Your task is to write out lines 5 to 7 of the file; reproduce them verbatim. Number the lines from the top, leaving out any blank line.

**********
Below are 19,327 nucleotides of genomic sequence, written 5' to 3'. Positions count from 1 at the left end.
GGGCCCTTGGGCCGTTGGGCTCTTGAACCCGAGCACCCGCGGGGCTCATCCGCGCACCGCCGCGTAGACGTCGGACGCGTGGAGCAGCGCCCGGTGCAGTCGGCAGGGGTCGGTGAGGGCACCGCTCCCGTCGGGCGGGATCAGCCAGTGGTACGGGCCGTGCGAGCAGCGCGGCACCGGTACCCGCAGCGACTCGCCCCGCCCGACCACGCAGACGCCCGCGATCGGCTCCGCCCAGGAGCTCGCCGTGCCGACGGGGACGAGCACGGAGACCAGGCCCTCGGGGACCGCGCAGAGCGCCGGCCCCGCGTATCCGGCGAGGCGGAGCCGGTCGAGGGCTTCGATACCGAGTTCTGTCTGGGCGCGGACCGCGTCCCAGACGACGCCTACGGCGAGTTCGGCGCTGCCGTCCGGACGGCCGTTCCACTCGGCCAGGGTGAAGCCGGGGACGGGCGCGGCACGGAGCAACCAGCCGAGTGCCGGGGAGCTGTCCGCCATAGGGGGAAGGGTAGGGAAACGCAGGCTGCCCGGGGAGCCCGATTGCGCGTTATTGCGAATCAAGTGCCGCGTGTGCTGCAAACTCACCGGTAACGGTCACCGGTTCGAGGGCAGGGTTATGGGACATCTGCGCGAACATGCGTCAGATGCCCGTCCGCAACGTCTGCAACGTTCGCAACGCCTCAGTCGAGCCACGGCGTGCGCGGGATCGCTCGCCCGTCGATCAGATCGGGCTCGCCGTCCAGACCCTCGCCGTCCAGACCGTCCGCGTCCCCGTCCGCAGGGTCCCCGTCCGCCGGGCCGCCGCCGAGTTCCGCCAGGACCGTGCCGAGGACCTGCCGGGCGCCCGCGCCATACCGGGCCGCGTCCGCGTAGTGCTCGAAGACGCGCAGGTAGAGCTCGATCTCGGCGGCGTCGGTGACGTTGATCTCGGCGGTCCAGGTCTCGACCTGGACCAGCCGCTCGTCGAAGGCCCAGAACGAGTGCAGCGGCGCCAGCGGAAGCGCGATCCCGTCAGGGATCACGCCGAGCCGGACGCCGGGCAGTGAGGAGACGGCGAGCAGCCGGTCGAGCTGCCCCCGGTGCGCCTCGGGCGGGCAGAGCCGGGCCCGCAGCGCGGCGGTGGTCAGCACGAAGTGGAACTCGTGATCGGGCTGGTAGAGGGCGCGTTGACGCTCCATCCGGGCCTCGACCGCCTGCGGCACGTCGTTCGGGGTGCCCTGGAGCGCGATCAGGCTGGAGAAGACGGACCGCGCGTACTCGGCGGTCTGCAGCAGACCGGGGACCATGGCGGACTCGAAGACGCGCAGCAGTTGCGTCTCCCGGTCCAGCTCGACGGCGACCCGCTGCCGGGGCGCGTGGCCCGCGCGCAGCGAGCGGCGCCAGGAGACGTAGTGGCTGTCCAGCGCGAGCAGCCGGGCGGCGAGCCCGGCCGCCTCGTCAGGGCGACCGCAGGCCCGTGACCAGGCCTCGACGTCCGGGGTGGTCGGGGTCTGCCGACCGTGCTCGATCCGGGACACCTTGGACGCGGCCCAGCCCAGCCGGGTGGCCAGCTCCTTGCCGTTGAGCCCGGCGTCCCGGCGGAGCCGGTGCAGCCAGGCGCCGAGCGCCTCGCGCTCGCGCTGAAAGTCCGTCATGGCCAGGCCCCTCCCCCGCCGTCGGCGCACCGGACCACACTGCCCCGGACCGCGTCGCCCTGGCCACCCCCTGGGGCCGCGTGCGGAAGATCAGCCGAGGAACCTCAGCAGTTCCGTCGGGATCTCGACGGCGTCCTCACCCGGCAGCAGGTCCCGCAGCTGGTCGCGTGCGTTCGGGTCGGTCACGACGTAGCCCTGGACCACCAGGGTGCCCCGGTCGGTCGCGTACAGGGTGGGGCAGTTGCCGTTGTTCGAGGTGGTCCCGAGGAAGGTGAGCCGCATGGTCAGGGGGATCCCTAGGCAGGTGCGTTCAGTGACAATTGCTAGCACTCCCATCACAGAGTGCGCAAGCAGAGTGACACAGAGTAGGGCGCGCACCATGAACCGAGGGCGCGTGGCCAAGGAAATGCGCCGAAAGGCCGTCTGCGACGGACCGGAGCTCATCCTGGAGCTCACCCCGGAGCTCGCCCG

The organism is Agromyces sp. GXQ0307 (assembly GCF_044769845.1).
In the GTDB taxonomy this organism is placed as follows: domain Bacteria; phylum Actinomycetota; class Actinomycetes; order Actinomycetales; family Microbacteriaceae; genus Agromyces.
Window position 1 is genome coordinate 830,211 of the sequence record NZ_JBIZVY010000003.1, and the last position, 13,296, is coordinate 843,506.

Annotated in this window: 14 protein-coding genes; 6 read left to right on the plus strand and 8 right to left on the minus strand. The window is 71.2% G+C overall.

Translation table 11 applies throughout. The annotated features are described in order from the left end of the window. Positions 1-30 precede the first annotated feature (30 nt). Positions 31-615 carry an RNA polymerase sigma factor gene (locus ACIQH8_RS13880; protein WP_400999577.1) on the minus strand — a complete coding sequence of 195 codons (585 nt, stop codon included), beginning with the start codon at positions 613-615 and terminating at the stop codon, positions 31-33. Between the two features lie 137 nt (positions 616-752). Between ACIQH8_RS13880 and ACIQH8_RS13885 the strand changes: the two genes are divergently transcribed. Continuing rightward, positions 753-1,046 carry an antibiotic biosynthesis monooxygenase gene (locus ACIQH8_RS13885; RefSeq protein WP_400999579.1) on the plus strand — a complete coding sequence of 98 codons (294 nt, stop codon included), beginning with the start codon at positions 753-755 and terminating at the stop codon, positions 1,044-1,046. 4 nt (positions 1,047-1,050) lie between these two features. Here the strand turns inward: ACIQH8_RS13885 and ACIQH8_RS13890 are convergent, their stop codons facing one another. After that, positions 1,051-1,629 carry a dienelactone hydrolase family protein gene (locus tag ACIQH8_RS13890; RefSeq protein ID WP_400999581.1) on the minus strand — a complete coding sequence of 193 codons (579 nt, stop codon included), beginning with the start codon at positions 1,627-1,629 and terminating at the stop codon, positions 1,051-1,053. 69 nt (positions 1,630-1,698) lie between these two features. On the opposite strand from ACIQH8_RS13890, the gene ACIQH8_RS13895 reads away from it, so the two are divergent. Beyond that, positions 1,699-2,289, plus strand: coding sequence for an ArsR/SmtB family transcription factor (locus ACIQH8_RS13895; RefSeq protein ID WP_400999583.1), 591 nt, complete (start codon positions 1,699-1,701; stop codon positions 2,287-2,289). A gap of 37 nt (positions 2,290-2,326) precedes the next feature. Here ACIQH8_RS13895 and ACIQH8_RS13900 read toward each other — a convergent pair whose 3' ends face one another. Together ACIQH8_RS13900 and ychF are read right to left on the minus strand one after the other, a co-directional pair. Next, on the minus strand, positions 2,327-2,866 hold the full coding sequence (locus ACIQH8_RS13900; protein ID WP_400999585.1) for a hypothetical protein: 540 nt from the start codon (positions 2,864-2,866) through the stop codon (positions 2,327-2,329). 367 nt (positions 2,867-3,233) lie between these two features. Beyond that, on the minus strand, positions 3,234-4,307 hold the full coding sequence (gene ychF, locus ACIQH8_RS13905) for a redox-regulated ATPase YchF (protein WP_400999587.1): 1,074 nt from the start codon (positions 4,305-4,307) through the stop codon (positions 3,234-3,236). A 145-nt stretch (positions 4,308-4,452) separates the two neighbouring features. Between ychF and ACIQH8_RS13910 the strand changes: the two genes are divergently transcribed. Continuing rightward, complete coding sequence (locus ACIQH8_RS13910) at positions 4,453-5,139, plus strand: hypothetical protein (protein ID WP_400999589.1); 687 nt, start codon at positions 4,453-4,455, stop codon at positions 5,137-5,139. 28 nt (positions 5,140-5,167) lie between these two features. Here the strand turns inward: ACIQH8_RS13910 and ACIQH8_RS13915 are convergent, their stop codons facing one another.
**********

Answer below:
Window position 1 is genome coordinate 830,211 of the sequence record NZ_JBIZVY010000003.1, and the last position, 13,296, is coordinate 843,506.

Annotated in this window: 14 protein-coding genes; 6 read left to right on the plus strand and 8 right to left on the minus strand. The window is 71.2% G+C overall.

Translation table 11 applies throughout. The annotated features are described in order from the left end of the window. Positions 1-30 precede the first annotated feature (30 nt). Positions 31-615 carry an RNA polymerase sigma factor gene (locus ACIQH8_RS13880; protein WP_400999577.1) on the minus strand — a complete coding sequence of 195 codons (585 nt, stop codon included), beginning with the start codon at positions 613-615 and terminating at the stop codon, positions 31-33. Between the two features lie 137 nt (positions 616-752). Between ACIQH8_RS13880 and ACIQH8_RS13885 the strand changes: the two genes are divergently transcribed. Continuing rightward, positions 753-1,046 carry an antibiotic biosynthesis monooxygenase gene (locus ACIQH8_RS13885; RefSeq protein WP_400999579.1) on the plus strand — a complete coding sequence of 98 codons (294 nt, stop codon included), beginning with the start codon at positions 753-755 and terminating at the stop codon, positions 1,044-1,046. 4 nt (positions 1,047-1,050) lie between these two features. Here the strand turns inward: ACIQH8_RS13885 and ACIQH8_RS13890 are convergent, their stop codons facing one another. After that, positions 1,051-1,629 carry a dienelactone hydrolase family protein gene (locus tag ACIQH8_RS13890; RefSeq protein ID WP_400999581.1) on the minus strand — a complete coding sequence of 193 codons (579 nt, stop codon included), beginning with the start codon at positions 1,627-1,629 and terminating at the stop codon, positions 1,051-1,053. 69 nt (positions 1,630-1,698) lie between these two features. On the opposite strand from ACIQH8_RS13890, the gene ACIQH8_RS13895 reads away from it, so the two are divergent. Beyond that, positions 1,699-2,289, plus strand: coding sequence for an ArsR/SmtB family transcription factor (locus ACIQH8_RS13895; RefSeq protein ID WP_400999583.1), 591 nt, complete (start codon positions 1,699-1,701; stop codon positions 2,287-2,289). A gap of 37 nt (positions 2,290-2,326) precedes the next feature. Here ACIQH8_RS13895 and ACIQH8_RS13900 read toward each other — a convergent pair whose 3' ends face one another. Together ACIQH8_RS13900 and ychF are read right to left on the minus strand one after the other, a co-directional pair. Next, on the minus strand, positions 2,327-2,866 hold the full coding sequence (locus ACIQH8_RS13900; protein ID WP_400999585.1) for a hypothetical protein: 540 nt from the start codon (positions 2,864-2,866) through the stop codon (positions 2,327-2,329). 367 nt (positions 2,867-3,233) lie between these two features. Beyond that, on the minus strand, positions 3,234-4,307 hold the full coding sequence (gene ychF, locus ACIQH8_RS13905) for a redox-regulated ATPase YchF (protein WP_400999587.1): 1,074 nt from the start codon (positions 4,305-4,307) through the stop codon (positions 3,234-3,236). A 145-nt stretch (positions 4,308-4,452) separates the two neighbouring features. Between ychF and ACIQH8_RS13910 the strand changes: the two genes are divergently transcribed. Continuing rightward, complete coding sequence (locus ACIQH8_RS13910) at positions 4,453-5,139, plus strand: hypothetical protein (protein ID WP_400999589.1); 687 nt, start codon at positions 4,453-4,455, stop codon at positions 5,137-5,139. 28 nt (positions 5,140-5,167) lie between these two features. Here the strand turns inward: ACIQH8_RS13910 and ACIQH8_RS13915 are convergent, their stop codons facing one another.